On 2002's Jennie Bomb, the ladies of Sahara Hotnights came on like Joan Jett's little sisters: tough, strutting, and leather-clad sexy. Being Swedes, they were tagged as the female Hives (even though their sound was rooted much more in '70s punk than '60s garage), and they rode the "rock revival" wave all the way to year-end critics' lists. The ladies were certainly one of the highlights of that overhyped scene, but anyone expecting Kiss and Tell to reprise Bomb's heavy riffing or the babe-powered bravado of its single, "Alright, Alright (Here's My Fist, Where's the Fight?)," is going to be a little disappointed.
That's not necessarily a bad thing. Kiss and Tell is tighter, slicker, and more immediate than either Jennie Bomb or its follow-up, C'mon Let's Pretend (belatedly released stateside in 2003). Perhaps it's because SN is chasing that elusive commercial radio hit, or maybe it's the major label thing, or it could just be third-album maturity, but this album reins in the riffage for a more polished pop sound. No, the ladies still haven't adjusted their delinquent-chick attitude -- one listen to "Stupid Tricks" will dispel any notion of that -- but they have opened the music up to a wider array of influences. "Who Do You Dance For?" is full of vintage girl-group pathos and a surprising vulnerability. "Hot Night Crash," the first single, sounds like an unearthed Nikki and the Corvettes track. "Mind Over Matter" is propelled by a twitchy new-wave guitar lick. And "The Difference Between Love and Hell" sports a four-on-the-floor beat and synth flourishes that might actually seduce you onto the dance floor.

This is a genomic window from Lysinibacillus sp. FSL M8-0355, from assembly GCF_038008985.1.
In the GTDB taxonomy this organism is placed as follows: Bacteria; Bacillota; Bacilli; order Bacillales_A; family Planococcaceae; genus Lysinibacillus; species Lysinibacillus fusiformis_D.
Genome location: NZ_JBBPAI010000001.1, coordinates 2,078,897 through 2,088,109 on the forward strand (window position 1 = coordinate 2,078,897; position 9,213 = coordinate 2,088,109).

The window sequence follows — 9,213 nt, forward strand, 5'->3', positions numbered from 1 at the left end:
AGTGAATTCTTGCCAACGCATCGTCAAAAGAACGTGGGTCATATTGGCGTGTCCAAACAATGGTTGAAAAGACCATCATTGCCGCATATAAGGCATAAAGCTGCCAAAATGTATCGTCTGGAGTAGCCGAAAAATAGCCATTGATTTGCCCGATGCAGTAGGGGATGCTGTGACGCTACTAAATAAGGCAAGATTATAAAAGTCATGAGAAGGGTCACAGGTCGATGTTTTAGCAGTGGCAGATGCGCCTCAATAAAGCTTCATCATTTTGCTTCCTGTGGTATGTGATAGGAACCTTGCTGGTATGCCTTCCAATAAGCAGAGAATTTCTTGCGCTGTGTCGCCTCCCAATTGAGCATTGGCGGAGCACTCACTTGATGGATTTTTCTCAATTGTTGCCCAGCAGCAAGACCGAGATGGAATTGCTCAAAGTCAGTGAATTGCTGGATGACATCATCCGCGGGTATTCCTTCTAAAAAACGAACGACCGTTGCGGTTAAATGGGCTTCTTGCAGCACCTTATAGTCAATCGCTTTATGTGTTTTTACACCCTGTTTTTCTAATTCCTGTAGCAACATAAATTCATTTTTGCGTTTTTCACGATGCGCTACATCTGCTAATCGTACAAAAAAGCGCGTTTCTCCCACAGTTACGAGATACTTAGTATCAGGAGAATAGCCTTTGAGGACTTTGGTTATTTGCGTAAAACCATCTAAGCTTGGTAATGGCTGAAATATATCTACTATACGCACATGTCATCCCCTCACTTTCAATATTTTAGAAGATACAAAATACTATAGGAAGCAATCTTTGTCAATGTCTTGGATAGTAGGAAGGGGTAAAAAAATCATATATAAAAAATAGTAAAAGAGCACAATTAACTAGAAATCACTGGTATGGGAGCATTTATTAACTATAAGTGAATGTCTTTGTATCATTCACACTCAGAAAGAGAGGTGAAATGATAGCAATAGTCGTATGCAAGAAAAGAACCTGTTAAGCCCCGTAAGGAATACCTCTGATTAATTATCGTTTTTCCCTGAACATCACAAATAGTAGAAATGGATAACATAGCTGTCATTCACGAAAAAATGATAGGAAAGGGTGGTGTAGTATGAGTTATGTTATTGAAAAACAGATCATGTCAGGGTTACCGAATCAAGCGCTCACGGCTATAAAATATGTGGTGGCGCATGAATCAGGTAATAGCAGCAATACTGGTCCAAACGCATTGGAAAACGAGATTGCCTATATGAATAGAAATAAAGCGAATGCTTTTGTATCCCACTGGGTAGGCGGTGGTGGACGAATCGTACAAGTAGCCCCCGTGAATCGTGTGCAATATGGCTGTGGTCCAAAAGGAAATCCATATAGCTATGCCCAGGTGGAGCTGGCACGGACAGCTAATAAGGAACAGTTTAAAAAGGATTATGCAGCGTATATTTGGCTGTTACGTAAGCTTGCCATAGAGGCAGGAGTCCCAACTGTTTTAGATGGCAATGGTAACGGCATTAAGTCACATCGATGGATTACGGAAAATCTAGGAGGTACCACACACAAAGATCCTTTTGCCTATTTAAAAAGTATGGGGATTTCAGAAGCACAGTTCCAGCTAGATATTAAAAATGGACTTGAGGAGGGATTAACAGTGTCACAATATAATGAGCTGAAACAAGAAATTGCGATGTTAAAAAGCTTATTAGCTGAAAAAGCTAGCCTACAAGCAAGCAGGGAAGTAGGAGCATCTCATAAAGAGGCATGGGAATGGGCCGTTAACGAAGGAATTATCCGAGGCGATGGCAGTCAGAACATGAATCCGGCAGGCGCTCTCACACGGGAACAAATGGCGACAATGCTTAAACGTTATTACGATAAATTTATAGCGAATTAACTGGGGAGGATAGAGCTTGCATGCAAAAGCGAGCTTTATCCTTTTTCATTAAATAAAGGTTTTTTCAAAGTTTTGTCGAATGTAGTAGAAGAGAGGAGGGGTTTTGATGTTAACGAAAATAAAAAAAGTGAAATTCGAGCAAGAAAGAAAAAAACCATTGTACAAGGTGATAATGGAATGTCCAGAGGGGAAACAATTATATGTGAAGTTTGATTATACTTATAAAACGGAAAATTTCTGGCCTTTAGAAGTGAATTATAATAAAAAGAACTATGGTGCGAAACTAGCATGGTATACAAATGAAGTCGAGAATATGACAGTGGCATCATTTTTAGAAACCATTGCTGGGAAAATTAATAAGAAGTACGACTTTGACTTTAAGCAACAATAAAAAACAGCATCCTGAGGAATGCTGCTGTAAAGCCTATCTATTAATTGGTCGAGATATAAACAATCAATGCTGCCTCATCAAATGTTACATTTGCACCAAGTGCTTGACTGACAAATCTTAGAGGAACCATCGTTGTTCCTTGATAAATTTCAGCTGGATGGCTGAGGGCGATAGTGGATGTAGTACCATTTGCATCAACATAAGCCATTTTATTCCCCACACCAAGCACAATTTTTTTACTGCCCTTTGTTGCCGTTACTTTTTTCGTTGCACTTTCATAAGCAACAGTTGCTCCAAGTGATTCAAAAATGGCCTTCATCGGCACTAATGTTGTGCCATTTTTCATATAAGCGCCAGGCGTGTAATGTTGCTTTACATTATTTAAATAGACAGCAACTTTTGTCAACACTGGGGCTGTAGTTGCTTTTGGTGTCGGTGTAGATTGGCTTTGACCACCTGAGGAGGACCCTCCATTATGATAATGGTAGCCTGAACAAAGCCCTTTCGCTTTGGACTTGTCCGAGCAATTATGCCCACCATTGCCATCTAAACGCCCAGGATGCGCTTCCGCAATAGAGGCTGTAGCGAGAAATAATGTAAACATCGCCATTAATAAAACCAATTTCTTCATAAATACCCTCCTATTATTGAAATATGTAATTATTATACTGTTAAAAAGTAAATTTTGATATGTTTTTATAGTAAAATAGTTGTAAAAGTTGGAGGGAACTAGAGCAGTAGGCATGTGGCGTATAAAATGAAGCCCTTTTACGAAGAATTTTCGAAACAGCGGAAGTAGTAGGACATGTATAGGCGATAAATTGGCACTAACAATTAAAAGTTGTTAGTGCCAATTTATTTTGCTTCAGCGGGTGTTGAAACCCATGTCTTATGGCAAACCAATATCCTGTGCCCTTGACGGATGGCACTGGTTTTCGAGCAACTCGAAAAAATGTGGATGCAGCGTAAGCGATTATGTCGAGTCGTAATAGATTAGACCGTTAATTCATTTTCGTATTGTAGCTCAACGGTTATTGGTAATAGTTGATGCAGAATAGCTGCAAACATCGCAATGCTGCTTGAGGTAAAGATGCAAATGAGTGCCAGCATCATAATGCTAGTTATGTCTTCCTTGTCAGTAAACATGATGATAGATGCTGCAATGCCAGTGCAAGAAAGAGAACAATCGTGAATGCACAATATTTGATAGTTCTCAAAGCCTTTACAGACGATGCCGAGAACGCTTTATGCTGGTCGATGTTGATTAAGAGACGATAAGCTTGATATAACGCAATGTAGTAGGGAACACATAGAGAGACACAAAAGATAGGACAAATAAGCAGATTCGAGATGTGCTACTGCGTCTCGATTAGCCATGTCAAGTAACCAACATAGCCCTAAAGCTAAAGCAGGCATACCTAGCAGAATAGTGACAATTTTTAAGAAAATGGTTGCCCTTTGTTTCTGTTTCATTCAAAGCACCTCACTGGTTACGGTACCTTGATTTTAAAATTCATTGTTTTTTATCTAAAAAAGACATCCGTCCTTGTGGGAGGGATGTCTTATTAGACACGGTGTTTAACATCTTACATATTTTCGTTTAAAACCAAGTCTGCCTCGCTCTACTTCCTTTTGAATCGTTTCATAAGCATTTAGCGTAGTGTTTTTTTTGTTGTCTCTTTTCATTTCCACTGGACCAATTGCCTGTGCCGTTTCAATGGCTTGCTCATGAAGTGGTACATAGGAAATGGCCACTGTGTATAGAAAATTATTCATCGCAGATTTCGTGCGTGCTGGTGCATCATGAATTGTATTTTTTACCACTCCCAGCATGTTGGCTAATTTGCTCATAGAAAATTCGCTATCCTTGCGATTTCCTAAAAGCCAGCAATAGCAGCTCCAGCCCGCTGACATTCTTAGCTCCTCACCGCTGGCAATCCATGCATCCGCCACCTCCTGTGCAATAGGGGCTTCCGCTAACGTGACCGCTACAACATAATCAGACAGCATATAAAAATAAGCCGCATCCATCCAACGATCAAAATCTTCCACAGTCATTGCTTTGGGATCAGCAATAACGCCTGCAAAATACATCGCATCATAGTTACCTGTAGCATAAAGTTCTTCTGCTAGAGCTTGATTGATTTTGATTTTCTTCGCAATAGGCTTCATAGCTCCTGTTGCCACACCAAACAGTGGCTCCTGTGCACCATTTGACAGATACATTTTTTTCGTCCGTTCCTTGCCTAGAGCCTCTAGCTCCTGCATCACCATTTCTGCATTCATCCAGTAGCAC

But no matter how you dress them up, Sahara Hotnights still consists of four girls from the garage, and that primal power lies at the core of these songs. In other words, they'll hit you, and it'll feel like a kiss.
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